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    Actually deeds and notes get lost with dismaying regularity. Misfiling, accidental shredding and all sorts of other crap happen all of the time only usually prior to 2006 it did not matter. Up until that time homeowners either defaulted within one year of purchase or otherwise 1% of the time. Losing documents 20-30% of the time after the first year had little or no consequences. "Your Honor, my client lost the note and deed of mr. and mrs. Smith will you authorize issuance of replacements?" That use of the courts cost less than storing the documents.
     
  9. loosecannon
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    loosecannon Senior Member

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    well if 20-30% of the US property deeds have been lost at least local registrars have back up copies. Except in the case of quick deeds which banks don't deal in.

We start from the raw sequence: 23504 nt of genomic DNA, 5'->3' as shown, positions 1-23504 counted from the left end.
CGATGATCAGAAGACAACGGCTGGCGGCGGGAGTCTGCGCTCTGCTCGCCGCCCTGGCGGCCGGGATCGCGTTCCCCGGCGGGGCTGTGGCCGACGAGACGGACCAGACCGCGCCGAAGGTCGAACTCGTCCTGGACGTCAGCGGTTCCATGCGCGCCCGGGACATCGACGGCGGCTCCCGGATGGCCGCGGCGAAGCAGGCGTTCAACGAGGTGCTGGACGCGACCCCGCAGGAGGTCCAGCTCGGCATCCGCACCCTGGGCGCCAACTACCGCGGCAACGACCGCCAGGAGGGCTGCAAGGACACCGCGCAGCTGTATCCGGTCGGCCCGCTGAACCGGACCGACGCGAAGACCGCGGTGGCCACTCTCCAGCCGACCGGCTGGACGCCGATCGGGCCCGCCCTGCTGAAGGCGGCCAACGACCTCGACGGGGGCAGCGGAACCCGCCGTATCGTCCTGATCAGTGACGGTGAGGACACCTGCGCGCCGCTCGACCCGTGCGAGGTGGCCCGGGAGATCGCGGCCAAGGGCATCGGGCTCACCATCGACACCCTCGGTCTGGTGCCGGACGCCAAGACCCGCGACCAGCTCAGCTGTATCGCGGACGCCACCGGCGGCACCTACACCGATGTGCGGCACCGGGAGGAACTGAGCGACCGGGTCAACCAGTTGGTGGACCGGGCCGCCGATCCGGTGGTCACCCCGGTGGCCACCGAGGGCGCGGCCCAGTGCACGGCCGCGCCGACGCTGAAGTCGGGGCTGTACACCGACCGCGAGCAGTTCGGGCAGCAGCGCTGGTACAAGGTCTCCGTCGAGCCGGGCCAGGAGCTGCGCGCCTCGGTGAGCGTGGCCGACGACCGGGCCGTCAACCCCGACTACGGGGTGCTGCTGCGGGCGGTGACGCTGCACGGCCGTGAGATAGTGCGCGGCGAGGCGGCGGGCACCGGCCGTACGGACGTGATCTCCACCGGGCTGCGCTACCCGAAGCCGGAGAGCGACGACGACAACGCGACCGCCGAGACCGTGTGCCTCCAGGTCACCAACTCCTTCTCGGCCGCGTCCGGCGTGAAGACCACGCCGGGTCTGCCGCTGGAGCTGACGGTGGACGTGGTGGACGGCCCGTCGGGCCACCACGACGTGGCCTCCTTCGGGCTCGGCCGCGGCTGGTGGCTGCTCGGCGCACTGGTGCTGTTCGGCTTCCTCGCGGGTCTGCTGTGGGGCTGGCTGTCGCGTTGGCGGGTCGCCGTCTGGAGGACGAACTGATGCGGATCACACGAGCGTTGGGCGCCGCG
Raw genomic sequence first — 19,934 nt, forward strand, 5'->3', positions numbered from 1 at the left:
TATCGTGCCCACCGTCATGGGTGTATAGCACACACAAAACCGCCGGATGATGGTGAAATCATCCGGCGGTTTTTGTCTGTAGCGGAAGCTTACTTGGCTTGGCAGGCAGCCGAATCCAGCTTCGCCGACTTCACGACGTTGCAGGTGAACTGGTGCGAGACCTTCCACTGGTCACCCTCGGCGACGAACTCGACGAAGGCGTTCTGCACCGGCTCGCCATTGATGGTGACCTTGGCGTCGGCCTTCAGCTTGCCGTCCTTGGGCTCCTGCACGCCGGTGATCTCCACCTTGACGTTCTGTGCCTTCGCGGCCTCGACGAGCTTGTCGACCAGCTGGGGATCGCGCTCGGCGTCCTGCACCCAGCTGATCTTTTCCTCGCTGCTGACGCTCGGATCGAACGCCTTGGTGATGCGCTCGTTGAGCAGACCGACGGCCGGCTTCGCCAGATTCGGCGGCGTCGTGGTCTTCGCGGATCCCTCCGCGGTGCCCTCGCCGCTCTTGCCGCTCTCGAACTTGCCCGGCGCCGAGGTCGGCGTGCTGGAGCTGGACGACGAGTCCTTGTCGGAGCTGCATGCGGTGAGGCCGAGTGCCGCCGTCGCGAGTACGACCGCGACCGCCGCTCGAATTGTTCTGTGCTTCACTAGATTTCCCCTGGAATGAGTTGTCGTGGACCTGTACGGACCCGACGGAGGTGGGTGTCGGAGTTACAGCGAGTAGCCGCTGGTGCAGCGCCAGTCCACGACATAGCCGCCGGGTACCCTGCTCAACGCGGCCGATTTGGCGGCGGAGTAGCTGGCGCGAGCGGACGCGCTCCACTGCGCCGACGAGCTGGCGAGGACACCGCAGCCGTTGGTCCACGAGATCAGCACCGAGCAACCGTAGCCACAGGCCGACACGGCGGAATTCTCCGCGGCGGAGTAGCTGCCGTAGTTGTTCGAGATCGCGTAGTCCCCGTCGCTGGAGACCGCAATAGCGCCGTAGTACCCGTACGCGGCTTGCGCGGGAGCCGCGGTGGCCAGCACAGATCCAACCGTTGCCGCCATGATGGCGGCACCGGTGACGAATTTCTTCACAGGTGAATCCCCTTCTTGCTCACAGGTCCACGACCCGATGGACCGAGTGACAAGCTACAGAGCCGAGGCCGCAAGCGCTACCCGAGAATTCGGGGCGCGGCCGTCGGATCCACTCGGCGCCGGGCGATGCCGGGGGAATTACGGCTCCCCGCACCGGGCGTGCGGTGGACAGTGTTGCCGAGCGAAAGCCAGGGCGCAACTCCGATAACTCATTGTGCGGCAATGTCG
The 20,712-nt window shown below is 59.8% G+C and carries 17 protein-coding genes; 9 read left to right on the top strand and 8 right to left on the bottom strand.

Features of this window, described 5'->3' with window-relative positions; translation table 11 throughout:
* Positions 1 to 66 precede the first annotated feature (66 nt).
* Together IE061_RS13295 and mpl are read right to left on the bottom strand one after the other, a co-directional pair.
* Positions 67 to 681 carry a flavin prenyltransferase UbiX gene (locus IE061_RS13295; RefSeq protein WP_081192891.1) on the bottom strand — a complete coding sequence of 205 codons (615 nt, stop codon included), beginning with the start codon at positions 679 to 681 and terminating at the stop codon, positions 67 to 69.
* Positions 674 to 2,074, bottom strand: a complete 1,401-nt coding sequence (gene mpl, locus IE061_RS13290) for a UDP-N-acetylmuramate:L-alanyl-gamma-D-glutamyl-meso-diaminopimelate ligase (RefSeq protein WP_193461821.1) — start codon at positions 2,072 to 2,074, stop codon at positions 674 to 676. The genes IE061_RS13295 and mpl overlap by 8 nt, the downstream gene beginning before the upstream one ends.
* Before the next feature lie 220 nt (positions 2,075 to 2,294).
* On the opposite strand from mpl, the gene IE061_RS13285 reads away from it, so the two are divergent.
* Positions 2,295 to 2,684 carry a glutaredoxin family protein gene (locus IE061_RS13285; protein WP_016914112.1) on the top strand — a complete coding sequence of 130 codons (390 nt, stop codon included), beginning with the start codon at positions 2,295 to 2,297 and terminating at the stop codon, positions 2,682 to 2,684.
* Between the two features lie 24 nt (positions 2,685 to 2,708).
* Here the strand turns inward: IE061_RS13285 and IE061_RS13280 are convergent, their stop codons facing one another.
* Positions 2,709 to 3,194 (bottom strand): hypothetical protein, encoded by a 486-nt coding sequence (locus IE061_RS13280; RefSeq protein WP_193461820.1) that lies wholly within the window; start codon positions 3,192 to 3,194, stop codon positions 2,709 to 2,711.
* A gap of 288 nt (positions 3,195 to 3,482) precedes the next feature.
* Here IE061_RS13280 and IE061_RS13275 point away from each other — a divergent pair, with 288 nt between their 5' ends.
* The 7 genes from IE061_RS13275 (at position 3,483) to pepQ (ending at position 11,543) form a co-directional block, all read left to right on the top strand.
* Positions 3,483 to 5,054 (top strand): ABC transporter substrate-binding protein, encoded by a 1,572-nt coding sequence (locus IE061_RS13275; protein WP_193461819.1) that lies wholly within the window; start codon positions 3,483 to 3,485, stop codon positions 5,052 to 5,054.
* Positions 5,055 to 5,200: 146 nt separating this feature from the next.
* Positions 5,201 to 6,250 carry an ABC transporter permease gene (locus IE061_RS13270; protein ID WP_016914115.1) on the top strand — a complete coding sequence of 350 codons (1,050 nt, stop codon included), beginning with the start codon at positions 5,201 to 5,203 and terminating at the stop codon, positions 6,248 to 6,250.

There is a whole industry intent on guaranteeing the validity of deeds. Escrow agencies. They rely on public records for their data.

    That system has been almost bullet proof.

    So it will take a lot more time and money to establish some facts pertinent to foreclosure. The world will wait, unless something more emerges.
     
  10. william the wie
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    william the wie Gold Member